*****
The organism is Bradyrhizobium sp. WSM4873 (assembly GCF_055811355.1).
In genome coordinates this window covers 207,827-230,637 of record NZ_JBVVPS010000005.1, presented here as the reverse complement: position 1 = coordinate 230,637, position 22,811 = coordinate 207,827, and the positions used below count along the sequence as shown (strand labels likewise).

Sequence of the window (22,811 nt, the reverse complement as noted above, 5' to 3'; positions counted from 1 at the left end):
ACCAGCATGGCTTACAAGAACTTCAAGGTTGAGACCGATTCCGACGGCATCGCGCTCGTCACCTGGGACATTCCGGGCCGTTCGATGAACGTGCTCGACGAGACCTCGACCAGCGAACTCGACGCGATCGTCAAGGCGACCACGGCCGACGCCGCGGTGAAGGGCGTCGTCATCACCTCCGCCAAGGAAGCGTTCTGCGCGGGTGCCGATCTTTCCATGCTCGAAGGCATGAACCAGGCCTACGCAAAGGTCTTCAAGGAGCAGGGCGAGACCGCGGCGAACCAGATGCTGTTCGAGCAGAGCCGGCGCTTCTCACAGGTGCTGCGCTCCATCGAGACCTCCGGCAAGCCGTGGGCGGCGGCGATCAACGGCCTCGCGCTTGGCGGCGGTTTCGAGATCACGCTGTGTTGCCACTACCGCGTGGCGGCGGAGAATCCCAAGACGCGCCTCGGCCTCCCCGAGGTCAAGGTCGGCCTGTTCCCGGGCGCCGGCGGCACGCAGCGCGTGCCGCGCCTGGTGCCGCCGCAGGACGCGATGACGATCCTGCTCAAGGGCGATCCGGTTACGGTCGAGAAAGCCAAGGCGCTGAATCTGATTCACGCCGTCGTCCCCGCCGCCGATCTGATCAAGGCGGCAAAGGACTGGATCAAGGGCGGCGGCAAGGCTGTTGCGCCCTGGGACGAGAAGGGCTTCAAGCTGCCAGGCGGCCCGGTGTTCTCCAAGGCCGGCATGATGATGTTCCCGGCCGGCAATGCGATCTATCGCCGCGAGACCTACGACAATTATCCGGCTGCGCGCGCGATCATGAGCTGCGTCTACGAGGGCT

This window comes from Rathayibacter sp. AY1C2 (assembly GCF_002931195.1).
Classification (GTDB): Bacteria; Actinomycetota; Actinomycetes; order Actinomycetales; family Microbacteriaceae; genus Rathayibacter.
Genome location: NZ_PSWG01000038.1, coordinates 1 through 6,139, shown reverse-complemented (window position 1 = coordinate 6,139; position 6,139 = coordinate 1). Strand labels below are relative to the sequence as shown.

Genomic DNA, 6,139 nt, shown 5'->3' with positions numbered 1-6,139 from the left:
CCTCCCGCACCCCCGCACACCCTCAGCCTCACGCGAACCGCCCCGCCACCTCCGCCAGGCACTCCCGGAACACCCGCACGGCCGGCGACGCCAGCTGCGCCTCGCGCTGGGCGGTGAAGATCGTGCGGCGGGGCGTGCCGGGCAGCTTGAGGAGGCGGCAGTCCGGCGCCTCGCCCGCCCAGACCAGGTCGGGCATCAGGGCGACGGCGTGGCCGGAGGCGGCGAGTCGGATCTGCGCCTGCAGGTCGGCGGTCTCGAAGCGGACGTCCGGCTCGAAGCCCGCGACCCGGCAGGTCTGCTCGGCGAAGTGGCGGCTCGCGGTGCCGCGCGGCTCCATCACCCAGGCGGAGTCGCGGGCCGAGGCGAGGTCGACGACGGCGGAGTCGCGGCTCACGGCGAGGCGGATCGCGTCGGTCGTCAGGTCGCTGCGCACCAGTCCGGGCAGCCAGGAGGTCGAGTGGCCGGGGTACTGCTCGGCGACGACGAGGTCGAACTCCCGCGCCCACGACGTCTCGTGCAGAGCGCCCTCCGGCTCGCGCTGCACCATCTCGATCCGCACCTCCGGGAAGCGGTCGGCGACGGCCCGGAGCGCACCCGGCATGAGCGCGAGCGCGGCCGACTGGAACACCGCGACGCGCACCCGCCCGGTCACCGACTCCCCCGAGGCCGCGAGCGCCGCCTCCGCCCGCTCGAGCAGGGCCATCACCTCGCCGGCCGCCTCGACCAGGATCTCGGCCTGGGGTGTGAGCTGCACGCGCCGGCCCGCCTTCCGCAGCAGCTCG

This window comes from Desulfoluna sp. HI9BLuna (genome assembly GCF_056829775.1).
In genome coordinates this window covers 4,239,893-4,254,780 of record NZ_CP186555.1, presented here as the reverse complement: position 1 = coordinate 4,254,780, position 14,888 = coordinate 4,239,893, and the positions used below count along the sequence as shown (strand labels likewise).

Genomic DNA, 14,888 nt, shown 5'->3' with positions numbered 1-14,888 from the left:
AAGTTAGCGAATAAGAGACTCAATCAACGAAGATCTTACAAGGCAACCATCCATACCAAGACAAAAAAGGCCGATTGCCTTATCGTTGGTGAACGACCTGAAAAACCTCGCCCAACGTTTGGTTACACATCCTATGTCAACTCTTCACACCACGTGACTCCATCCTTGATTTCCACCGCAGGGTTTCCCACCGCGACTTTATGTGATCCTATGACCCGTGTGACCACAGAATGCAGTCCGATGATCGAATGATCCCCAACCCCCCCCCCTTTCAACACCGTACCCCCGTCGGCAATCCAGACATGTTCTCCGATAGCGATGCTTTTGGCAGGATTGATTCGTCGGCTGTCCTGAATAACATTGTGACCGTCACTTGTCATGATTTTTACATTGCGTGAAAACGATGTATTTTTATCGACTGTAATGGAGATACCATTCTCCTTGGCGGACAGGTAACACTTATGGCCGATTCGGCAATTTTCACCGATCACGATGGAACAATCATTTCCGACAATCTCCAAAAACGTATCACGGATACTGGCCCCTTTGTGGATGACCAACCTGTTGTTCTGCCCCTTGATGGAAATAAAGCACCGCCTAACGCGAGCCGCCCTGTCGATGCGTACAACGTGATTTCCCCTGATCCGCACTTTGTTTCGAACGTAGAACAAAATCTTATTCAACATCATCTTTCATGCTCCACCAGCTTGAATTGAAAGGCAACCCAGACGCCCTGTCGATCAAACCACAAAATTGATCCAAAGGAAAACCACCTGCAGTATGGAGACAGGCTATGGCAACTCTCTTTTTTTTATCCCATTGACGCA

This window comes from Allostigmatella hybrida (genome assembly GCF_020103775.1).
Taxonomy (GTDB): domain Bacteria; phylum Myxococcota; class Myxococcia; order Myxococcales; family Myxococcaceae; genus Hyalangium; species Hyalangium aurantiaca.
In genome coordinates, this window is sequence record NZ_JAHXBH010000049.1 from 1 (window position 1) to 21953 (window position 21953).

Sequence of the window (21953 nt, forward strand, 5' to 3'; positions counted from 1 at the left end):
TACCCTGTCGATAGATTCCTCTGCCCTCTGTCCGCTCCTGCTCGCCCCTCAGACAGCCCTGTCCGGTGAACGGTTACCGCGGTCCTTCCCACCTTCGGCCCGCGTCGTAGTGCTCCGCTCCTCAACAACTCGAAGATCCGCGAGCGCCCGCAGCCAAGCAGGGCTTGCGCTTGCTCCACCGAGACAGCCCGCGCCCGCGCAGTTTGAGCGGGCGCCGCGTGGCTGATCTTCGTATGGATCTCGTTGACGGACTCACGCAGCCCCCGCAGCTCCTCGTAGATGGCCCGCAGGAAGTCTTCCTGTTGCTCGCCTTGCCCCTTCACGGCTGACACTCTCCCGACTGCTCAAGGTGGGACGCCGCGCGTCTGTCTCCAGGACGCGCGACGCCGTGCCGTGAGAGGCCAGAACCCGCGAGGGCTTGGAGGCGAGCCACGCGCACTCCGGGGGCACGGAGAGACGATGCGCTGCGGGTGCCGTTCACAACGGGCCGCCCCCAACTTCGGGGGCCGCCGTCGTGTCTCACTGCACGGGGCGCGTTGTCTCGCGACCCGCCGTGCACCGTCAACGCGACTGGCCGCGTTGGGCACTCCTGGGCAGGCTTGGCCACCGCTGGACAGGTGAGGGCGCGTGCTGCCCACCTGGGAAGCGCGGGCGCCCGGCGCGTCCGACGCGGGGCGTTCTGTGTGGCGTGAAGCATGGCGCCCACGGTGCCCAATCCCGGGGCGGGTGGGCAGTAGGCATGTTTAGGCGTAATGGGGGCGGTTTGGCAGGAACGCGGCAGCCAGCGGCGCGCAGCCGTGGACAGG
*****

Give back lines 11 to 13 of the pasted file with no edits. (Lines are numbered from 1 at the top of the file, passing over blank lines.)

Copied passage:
In genome coordinates this window covers 4,239,893-4,254,780 of record NZ_CP186555.1, presented here as the reverse complement: position 1 = coordinate 4,254,780, position 14,888 = coordinate 4,239,893, and the positions used below count along the sequence as shown (strand labels likewise).

Genomic DNA, 14,888 nt, shown 5'->3' with positions numbered 1-14,888 from the left:
AAGTTAGCGAATAAGAGACTCAATCAACGAAGATCTTACAAGGCAACCATCCATACCAAGACAAAAAAGGCCGATTGCCTTATCGTTGGTGAACGACCTGAAAAACCTCGCCCAACGTTTGGTTACACATCCTATGTCAACTCTTCACACCACGTGACTCCATCCTTGATTTCCACCGCAGGGTTTCCCACCGCGACTTTATGTGATCCTATGACCCGTGTGACCACAGAATGCAGTCCGATGATCGAATGATCCCCAACCCCCCCCCCTTTCAACACCGTACCCCCGTCGGCAATCCAGACATGTTCTCCGATAGCGATGCTTTTGGCAGGATTGATTCGTCGGCTGTCCTGAATAACATTGTGACCGTCACTTGTCATGATTTTTACATTGCGTGAAAACGATGTATTTTTATCGACTGTAATGGAGATACCATTCTCCTTGGCGGACAGGTAACACTTATGGCCGATTCGGCAATTTTCACCGATCACGATGGAACAATCATTTCCGACAATCTCCAAAAACGTATCACGGATACTGGCCCCTTTGTGGATGACCAACCTGTTGTTCTGCCCCTTGATGGAAATAAAGCACCGCCTAACGCGAGCCGCCCTGTCGATGCGTACAACGTGATTTCCCCTGATCCGCACTTTGTTTCGAACGTAGAACAAAATCTTATTCAACATCATCTTTCATGCTCCACCAGCTTGAATTGAAAGGCAACCCAGACGCCCTGTCGATCAAACCACAAAATTGATCCAAAGGAAAACCACCTGCAGTATGGAGACAGGCTATGGCAACTCTCTTTTTTTTATCCCATTGACGCA